The latest from the Schott Foundation and our allies.
Hurricane Ida struck the Gulf Coast over the course of a day, but its repercussions will be felt for years to come. In its wake, the category 4 hurricane left countless residents without power or running water. With federal, state, and utility responders overwhelmed and often unresponsive, grassroots organizations around New Orleans — and around the country — stepped in.
As students return to in-person schooling across the country, the first question for many of us is: what’s in the air? But also at the heart of education discussions we find another question: what’s on the chalkboard? Parent-led movements to improve public school curriculum — to increase the diversity of voices and provide an accurate and truthful look at our society’s present and past — have been underway for decades, but have gained new prominence and momentum over the past several years. The most promising victory for what advocates term “Culturally Responsive Sustaining Education” can be found in New York City. Thanks to the tireless efforts of groups like our grantee partner the Coalition for Educational Justice, hundreds of millions of dollars have now been allocated to completely overhaul the city’s public school curriculum.
What we do in school impacts us for the rest of our lives. But it’s not just about what we learn: it’s also the air we breathe. Long before the COVID-19 pandemic, families and educators were raising the alarm about dangerous air pollutants in U.S. schools. A 2018 report using EPA data found that of 90,000 schools tested for air quality less than one percent, only 728 schools, achieved the safest score.
How can we truly foster diversity, equity and inclusion in philanthropy? Schott's Senior Vice President of Strategy Diana Tate Vermeire makes the case for organizations to critically examine the entirety of their internal culture, practices, priorities and make bold changes.
Earlier this year, Schott launched #JusticeIsTheFoundation in partnership with Candid. This project looks at how funders in the K-12 education philanthropy sector invest their resources. Among our findings, we discovered that within this sector, less than one penny of every dollar spent was directed to racial justice work. This number is unacceptably low. As we dug further into the data, we discovered something: the organizations that spent the most on racial justice funding had leadership much more racially diverse than philanthropy at large.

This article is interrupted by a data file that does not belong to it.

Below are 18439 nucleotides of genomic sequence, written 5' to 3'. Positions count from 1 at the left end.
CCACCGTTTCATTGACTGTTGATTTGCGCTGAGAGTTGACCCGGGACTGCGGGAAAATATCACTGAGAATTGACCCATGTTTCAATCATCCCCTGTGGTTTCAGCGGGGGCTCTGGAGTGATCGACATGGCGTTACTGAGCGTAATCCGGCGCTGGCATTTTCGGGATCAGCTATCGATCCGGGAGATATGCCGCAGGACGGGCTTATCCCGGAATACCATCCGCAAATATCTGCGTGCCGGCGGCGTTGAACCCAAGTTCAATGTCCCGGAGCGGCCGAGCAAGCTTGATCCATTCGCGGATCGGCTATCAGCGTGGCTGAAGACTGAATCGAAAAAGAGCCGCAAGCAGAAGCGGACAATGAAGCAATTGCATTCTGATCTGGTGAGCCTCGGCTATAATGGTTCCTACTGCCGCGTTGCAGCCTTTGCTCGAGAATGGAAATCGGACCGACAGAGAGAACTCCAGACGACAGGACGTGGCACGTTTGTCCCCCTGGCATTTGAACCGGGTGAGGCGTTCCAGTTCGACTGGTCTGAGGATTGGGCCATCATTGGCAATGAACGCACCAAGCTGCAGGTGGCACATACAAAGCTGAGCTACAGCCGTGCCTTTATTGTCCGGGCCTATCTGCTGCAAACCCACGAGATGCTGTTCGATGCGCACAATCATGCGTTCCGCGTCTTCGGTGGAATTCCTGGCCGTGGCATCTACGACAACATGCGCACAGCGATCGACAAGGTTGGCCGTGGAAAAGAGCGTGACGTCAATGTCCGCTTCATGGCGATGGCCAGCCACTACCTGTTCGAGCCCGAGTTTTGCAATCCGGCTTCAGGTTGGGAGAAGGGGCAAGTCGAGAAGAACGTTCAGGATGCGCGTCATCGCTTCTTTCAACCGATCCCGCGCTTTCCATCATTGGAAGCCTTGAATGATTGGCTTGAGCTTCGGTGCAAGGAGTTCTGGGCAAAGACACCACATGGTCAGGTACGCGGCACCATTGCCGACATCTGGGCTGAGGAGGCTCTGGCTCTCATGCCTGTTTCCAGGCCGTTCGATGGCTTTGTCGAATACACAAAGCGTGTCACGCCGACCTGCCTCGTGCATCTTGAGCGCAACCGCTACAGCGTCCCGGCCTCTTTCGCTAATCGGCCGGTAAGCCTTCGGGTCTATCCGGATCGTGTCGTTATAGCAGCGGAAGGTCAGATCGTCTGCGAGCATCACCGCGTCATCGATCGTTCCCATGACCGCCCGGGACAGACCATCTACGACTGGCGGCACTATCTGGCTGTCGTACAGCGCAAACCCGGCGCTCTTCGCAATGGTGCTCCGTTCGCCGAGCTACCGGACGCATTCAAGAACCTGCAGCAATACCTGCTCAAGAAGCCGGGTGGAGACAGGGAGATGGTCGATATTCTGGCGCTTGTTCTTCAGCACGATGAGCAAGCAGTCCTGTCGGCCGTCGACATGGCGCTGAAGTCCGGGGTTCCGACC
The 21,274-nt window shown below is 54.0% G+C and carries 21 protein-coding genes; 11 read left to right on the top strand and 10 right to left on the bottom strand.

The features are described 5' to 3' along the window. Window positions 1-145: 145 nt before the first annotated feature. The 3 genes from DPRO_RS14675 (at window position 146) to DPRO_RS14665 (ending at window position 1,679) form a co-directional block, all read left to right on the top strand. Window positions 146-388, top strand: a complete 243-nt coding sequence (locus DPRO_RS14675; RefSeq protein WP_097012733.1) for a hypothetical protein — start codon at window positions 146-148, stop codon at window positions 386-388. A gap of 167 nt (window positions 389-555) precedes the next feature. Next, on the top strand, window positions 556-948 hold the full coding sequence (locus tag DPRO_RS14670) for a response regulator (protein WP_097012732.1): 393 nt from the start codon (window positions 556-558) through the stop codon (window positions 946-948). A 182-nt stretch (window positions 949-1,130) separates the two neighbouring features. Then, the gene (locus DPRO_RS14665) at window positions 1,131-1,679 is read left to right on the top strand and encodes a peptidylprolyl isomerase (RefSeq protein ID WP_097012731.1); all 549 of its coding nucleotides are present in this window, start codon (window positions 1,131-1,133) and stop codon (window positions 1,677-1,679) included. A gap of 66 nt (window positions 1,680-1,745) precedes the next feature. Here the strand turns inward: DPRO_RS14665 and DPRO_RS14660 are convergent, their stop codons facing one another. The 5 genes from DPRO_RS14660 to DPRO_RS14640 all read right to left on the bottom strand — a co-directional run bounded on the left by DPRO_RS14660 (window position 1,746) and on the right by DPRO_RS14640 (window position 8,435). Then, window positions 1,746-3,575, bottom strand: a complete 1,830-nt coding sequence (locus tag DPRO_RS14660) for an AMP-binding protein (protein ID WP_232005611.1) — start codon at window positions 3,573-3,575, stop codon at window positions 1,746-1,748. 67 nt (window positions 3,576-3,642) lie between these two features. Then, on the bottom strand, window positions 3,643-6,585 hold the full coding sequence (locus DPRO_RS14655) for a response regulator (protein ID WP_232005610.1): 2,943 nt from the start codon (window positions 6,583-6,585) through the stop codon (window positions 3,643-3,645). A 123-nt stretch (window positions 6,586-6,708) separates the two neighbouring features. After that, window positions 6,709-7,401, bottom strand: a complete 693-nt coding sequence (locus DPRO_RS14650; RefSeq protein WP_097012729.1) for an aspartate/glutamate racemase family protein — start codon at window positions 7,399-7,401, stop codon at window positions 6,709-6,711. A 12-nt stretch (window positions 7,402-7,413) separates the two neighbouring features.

Earlier this month, Schott Foundation President & CEO Dr. John H. Jackson spoke at the opening event for Black Philanthropy Month. Held each August, Black Philanthropy Month is a time not only to celebrate Black giving but also critically examine how much further the philanthropic sector needs to move toward racial equity and racial justice.
Of the myriad issues brought to prominence by the pandemic, schooling and housing have been two of the most prominent. While news outlets, pundits and politicians will often treat them as separate concerns, where we live and where we learn are profoundly linked. To create a more racially just and equitable future for one, we must do so for both.
When we last discussed the proposed American Jobs Plan in April, we described it as “one of the most transformative education bills in a generation.” However, the bipartisan infrastructure proposal now under consideration — and likely to become enacted legislation — is less than a third its size and removes much of the truly transformative measures of the original.
A rising tide of Black, Brown and Indigenous community organizing has delivered liberatory and anti-racist education to students across the country over the past decade. Their impressive advances for public school children are now under attack by reactionary forces seeking to foment division and advance their political agendas. The threats are escalating, including legislation in multiple states making it illegal to teach an accurate portrayal of the racial injustice in our nation’s history. At the same time, federal relief dollars are pouring into local school systems and communities are organizing to direct that funding to racial equity and culturally responsive curricula. Education transformation is increasingly possible in this moment, but philanthropy must act quickly and boldly to help realize that potential.
This year is the tenth anniversary of Black Philanthropy Month (BPM), founded by Dr. Jacqueline Bouvier Copeland for Reunity, formerly the Pan-African Women’s Philanthropy Network in August 2011. The BPM Summit will engage participants in a convening across five regions with a slate of world-renowned leaders in philanthropy, social investment, venture capital and more. All communities across the world are invited to join in making equity real. Schott President Dr. John H. Jackson will speak at the event along with Ford Foundation President Darren Walker, Puerto Rico Community Foundation President Dr. Nelson Colón, and other philanthropic leaders.